tv News Al Jazeera November 9, 2013 12:00pm-12:31pm EST
>> welcome to al jazeera america. i'm richelle carey. here are the stories we're following for you. >> typhoon haiyon hounds the philippines killing at least a thousand people. world leaders are in geneva trying to gain common ground over iran's nuclear program. >> the red cross said typhoon haiyon may have killed as many
as 1200 people in the philippines. the relief agency's estimate comes as the country surveys the extent of the damage. the casualties number is unclear right now but it is clear that the philippines were hit hard. let's talk more about this number. what do we know about where the red cross is getting their information? has anyone else corroborated this information? >> well, the red cross has people in the areas that were worst hate on the east coast where the storm first made landfall. they're saying that their people have counted the bodies, a thousand in the capitol of lete and 200 in sema. our correspondent said that she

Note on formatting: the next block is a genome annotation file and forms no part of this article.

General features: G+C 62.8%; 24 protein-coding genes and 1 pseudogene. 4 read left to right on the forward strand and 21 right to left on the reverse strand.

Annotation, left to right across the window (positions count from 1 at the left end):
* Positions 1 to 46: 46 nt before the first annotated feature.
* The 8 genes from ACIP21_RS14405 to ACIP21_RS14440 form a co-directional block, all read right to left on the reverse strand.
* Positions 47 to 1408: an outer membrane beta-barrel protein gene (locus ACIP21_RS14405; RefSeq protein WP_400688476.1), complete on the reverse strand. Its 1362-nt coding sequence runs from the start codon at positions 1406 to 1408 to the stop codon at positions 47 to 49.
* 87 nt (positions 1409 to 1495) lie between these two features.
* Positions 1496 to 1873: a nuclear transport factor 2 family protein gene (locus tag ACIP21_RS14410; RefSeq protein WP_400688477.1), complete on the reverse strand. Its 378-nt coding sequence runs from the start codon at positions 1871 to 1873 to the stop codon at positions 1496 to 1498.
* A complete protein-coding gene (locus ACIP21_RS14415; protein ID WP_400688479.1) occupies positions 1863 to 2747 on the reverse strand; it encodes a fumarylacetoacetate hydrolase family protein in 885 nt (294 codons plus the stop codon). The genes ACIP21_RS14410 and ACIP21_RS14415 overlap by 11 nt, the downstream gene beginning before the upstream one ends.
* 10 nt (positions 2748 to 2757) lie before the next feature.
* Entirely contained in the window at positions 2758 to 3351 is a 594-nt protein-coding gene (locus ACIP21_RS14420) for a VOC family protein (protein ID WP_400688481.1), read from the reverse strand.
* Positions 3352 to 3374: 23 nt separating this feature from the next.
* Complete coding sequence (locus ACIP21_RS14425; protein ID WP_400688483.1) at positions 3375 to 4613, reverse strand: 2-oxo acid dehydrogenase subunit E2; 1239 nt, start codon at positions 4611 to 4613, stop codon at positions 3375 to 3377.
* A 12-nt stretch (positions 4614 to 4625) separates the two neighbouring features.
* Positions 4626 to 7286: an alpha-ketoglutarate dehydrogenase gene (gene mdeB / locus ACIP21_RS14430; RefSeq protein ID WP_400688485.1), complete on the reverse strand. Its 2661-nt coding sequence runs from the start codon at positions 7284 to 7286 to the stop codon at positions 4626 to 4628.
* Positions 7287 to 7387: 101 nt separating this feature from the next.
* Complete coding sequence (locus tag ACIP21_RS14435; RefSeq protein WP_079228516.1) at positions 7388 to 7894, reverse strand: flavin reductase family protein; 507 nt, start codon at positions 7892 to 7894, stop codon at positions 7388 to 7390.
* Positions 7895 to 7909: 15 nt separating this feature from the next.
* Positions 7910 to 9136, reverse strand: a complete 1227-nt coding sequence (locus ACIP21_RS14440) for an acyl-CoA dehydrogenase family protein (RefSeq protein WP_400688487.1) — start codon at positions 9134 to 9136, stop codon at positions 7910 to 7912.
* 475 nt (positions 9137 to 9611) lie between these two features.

was walking amongst bodies on the ground when that storm surge started to recede. the official government number is 138, but the governor on the island says it could get up to 20,000. >> 20,000? craig, are these people that drowned in flooding? do we know yet? >> reporter: well, there have been reports that this storm surge affected many people, including those who sought shelter in gymnasiums and buildings that otherwise seemed quite safe. that there were people who drowned in one particular gymnasium. the storm surge came in up to 15 feet. some locals say it was as high as the coconut trees. many cars were left on the roofs